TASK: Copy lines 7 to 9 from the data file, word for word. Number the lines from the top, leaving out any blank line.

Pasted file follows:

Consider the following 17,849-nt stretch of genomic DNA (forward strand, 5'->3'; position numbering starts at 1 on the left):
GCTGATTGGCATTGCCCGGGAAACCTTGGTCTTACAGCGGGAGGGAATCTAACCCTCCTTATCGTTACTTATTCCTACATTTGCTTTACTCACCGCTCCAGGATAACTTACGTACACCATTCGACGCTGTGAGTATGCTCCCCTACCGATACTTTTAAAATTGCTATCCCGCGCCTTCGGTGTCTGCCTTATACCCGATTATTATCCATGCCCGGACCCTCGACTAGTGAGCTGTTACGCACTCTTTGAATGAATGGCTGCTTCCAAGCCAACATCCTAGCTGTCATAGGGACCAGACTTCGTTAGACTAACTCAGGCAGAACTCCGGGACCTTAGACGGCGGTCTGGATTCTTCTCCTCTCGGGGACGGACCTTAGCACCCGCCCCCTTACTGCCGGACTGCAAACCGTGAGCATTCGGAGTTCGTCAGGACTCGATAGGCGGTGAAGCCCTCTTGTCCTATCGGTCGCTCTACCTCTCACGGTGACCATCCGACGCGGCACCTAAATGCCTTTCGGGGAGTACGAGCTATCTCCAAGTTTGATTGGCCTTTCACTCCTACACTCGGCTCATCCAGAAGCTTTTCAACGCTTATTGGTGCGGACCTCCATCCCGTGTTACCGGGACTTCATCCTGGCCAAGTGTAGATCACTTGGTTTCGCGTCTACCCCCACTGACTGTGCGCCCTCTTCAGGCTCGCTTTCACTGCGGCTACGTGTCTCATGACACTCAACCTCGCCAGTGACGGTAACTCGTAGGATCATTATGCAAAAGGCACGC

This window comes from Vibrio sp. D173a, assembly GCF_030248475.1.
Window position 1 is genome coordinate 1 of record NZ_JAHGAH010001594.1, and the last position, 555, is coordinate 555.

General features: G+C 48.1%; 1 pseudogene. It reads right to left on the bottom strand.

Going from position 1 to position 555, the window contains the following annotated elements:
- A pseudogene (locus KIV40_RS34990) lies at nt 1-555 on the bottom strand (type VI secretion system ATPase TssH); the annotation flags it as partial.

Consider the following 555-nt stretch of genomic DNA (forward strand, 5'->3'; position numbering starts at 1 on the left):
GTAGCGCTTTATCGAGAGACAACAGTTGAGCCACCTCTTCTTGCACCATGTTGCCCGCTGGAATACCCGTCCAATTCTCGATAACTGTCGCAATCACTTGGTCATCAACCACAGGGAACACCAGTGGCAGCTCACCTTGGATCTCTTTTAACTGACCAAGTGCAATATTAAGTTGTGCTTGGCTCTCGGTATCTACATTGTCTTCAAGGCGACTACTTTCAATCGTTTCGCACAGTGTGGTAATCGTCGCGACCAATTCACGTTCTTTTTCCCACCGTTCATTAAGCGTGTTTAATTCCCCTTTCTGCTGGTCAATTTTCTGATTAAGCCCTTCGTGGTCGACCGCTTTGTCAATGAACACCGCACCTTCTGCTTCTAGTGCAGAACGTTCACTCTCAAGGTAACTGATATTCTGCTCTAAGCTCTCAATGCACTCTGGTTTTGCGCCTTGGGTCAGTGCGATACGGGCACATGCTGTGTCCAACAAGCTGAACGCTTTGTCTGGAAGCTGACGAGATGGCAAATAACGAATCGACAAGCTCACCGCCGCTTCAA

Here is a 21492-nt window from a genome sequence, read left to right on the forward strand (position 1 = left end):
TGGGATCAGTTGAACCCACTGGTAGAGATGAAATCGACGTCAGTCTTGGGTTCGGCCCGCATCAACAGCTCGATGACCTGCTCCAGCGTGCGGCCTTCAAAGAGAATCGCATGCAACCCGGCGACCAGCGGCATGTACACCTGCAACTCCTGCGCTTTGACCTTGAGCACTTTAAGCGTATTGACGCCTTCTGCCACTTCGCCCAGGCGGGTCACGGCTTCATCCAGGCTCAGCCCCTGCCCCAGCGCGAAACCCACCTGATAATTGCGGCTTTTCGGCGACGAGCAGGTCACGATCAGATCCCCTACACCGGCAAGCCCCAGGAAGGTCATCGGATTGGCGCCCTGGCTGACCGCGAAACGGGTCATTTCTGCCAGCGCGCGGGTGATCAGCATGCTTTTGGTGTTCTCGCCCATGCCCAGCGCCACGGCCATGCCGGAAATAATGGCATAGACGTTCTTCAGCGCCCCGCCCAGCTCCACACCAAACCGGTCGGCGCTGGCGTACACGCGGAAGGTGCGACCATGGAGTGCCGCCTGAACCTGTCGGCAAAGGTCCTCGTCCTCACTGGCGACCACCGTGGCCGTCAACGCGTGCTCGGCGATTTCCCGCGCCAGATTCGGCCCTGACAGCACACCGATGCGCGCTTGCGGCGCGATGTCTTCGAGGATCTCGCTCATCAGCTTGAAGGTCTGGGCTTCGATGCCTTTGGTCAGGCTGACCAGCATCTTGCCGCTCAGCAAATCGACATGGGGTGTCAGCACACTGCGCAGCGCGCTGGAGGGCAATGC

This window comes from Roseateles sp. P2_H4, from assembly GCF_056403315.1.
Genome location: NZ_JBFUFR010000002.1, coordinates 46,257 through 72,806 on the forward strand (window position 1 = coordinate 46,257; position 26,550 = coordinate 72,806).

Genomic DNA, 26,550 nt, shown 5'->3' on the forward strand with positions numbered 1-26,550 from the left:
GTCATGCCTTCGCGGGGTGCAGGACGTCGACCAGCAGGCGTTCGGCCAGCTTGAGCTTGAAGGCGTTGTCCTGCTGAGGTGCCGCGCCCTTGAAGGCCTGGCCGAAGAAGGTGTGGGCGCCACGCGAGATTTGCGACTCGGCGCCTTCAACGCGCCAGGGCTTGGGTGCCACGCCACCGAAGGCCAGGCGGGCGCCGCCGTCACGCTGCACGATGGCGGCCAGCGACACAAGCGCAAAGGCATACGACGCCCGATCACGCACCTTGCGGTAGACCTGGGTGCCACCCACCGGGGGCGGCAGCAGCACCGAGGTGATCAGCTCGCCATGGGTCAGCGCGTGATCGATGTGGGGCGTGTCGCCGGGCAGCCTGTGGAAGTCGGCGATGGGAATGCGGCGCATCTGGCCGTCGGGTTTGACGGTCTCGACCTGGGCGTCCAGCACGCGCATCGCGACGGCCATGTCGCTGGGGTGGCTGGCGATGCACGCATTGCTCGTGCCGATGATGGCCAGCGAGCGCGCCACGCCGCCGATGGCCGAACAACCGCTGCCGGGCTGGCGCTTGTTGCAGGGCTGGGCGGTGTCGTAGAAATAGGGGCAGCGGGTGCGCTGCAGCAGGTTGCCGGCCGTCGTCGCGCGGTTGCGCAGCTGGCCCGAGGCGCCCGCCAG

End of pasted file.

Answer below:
- A pseudogene (locus KIV40_RS34990) lies at nt 1-555 on the bottom strand (type VI secretion system ATPase TssH); the annotation flags it as partial.

Consider the following 555-nt stretch of genomic DNA (forward strand, 5'->3'; position numbering starts at 1 on the left):
GTAGCGCTTTATCGAGAGACAACAGTTGAGCCACCTCTTCTTGCACCATGTTGCCCGCTGGAATACCCGTCCAATTCTCGATAACTGTCGCAATCACTTGGTCATCAACCACAGGGAACACCAGTGGCAGCTCACCTTGGATCTCTTTTAACTGACCAAGTGCAATATTAAGTTGTGCTTGGCTCTCGGTATCTACATTGTCTTCAAGGCGACTACTTTCAATCGTTTCGCACAGTGTGGTAATCGTCGCGACCAATTCACGTTCTTTTTCCCACCGTTCATTAAGCGTGTTTAATTCCCCTTTCTGCTGGTCAATTTTCTGATTAAGCCCTTCGTGGTCGACCGCTTTGTCAATGAACACCGCACCTTCTGCTTCTAGTGCAGAACGTTCACTCTCAAGGTAACTGATATTCTGCTCTAAGCTCTCAATGCACTCTGGTTTTGCGCCTTGGGTCAGTGCGATACGGGCACATGCTGTGTCCAACAAGCTGAACGCTTTGTCTGGAAGCTGACGAGATGGCAAATAACGAATCGACAAGCTCACCGCCGCTTCAA